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'The major threat to the All Blacks will come from the Northern Hemisphere in 2019'

Sean Fitzpatrick believes Ireland or England will challenge Steve Hansen’s side next year.

THE SIX NATIONS is everything for Joe Schmidt right now but the Ireland head coach has already done plenty of planning for further down the line too.

We saw Schmidt introduce a raft of new players in 2017 – the likes of Bundee Aki, James Ryan, Jacob Stockdale, Andrew Porter – as he added to the depth of his squad with the 2019 World Cup in mind.

Joe Schmidt It's a big year for Joe Schmidt and Ireland. Source: Oisin Keniry/INPHO

2018 is now an absolutely pivotal year for Schmidt and his Ireland team, as they attempt to regain the Six Nations title for the first time in three years, while a tour to Australia awaits this summer.

Looking further ahead again, the All Blacks will be back in Dublin in November for what should be a thrilling re-match between two of the best in the world.

There is even some possibility of Ireland facing the Kiwis a second time later this year, as they did in 2016 with a game in Chicago as well as that brutal clash in Dublin.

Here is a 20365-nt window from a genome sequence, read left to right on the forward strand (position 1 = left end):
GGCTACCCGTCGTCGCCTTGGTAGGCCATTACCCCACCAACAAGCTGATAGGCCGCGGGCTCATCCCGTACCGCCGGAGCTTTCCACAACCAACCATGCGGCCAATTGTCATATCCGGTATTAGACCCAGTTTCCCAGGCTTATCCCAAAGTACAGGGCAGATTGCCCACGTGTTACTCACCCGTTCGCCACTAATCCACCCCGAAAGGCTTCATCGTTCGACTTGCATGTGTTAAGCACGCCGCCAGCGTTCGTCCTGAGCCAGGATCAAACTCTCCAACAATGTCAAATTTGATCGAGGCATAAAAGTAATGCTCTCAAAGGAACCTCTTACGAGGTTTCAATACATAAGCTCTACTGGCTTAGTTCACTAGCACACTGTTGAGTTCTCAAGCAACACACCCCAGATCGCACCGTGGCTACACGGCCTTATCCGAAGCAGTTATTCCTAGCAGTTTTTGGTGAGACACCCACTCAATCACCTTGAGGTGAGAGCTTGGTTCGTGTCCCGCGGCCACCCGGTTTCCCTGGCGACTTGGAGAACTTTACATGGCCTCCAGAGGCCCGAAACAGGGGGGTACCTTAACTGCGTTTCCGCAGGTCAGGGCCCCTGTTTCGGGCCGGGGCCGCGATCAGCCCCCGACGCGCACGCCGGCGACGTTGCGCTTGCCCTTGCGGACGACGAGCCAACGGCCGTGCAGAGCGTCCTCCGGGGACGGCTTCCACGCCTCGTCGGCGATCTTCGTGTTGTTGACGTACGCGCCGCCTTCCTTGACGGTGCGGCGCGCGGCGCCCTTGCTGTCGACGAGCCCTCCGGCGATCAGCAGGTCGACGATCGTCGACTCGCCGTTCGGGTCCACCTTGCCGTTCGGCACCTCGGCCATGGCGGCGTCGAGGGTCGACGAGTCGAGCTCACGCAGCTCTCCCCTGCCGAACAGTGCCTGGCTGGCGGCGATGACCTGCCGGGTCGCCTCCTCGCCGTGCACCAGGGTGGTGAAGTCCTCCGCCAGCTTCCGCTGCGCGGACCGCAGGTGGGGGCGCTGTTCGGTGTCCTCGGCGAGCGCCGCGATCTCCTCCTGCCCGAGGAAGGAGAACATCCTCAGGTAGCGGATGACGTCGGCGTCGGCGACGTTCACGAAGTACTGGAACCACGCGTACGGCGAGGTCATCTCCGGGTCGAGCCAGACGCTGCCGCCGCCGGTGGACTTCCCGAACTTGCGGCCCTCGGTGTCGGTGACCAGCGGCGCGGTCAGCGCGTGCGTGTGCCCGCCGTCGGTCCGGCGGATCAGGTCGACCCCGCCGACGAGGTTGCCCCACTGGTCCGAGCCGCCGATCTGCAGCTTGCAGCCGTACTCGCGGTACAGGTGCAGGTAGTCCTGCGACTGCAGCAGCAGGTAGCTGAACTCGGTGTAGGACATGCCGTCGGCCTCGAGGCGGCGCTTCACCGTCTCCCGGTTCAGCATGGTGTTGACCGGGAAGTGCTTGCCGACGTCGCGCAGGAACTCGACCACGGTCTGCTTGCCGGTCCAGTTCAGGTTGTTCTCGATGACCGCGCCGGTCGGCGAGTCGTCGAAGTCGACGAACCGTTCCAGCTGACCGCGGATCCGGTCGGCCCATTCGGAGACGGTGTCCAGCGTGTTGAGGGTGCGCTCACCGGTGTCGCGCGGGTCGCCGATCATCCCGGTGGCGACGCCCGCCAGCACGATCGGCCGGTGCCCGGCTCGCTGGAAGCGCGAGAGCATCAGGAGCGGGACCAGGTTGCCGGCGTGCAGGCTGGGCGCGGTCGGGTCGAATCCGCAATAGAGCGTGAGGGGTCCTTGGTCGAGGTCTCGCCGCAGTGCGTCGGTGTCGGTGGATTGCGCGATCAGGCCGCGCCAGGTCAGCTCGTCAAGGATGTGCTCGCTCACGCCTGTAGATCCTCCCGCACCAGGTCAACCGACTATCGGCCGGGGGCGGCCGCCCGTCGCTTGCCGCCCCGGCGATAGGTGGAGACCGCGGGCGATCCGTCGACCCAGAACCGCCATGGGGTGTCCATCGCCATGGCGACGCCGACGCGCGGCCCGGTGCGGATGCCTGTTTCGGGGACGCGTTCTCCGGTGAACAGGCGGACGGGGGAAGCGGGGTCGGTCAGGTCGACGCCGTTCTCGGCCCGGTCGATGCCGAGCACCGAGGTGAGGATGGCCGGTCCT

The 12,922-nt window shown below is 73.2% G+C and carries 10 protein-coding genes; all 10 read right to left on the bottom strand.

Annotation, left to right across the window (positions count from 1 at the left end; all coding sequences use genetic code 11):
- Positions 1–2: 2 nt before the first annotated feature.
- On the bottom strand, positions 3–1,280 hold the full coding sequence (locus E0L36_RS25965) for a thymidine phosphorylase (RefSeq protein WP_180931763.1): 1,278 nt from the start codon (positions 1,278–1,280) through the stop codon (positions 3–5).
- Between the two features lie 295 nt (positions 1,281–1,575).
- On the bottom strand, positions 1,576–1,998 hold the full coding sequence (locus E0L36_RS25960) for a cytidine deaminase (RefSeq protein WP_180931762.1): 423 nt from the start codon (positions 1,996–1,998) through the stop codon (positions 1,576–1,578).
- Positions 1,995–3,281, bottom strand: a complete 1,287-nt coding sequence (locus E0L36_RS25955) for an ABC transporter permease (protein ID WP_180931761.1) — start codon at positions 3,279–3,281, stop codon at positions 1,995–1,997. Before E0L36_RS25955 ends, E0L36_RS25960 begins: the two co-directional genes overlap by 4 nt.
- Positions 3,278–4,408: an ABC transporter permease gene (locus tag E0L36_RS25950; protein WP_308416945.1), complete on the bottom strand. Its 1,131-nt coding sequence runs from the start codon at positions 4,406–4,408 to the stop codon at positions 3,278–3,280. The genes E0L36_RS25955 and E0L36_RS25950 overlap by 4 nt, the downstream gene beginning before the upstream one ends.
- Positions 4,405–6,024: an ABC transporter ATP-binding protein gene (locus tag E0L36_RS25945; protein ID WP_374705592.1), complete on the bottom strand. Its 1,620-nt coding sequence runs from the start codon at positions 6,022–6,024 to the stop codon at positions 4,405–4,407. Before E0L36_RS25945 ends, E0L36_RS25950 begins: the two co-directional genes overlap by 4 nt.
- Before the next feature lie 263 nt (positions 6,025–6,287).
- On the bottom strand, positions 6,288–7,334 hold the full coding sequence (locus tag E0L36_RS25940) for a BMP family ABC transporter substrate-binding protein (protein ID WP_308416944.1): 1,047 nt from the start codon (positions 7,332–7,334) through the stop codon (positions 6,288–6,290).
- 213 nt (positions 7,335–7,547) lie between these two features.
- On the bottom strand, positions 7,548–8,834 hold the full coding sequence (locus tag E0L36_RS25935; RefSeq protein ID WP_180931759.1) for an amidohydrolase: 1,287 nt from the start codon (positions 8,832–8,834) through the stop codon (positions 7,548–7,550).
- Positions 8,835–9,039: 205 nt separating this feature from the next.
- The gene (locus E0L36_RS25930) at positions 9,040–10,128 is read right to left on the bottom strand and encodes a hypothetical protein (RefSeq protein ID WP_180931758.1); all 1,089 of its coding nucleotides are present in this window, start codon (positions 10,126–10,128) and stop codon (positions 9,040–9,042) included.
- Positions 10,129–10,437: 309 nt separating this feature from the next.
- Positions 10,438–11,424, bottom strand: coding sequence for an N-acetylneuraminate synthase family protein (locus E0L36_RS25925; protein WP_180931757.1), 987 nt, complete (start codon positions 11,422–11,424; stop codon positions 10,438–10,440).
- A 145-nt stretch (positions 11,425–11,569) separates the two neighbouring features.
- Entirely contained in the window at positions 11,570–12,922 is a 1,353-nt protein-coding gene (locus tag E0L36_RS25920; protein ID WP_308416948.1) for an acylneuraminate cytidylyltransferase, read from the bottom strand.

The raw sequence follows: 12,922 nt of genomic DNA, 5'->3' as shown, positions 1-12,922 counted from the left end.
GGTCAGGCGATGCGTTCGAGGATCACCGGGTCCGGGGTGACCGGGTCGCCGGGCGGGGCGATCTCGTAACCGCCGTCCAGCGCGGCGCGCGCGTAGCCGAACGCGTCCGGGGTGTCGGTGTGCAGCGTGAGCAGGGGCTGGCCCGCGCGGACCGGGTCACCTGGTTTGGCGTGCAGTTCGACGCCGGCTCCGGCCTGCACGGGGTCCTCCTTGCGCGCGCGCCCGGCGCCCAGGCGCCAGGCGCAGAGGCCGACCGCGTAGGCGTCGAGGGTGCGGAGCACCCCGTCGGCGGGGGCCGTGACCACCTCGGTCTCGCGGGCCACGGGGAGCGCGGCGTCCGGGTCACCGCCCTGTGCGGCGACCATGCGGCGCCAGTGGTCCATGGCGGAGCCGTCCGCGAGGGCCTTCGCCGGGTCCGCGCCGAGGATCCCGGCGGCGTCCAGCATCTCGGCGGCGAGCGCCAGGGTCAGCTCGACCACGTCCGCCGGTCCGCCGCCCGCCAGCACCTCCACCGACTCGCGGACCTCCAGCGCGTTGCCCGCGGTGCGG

Taking on the All Blacks a year out from the 2019 World Cup will be a key testing ground for Schmidt’s squad, while England also get a shot at the back-to-back world champions in November.

“It will be the last time we play each other before the World Cup in Japan,” says All Blacks legend Sean Fitzpatrick.

“Psychologically, probably more so for England and Ireland than the All Blacks, it’s about putting a stake in the ground.”

While the All Blacks themselves often like to say they’ve been focusing only on themselves, we can be certain that they will be watching the upcoming Six Nations intently – both with a view to those November games and the 2019 World Cup.

“The All Blacks are going to pay close attention to it, as they always do,” says Fitzpatrick. “We’re mid-cycle at the moment so teams are trying things. Injuries have played a major part in the development of so many teams over the past 12 to 18 months, especially with the All Blacks – they used 55 players last year, which was unheard of.

AIG PR Shoot 28/05/2014 AIG Ambassador Sean Fitzpatrick. Source: Action Images

“As I said to Steve Hansen at the World Rugby awards, not one of those players didn’t deserve to be an All Black, so they’re doing something right.

“It’s the same with Ireland and the same, probably even more so, with England.

“I’ve always felt over the last 12 months that the major threat to the All Blacks will come from the Northern Hemisphere in 2019. I’m sure they’ll be paying close attention to the Six Nations, which looks like being one of the closest fought.”

Indeed, this Six Nations should be keenly contested, with Scotland having grown under Gregor Townsend, Ireland being confident under Schmidt and Eddie Jones’ England still the favourites despite their head coach’s protestations.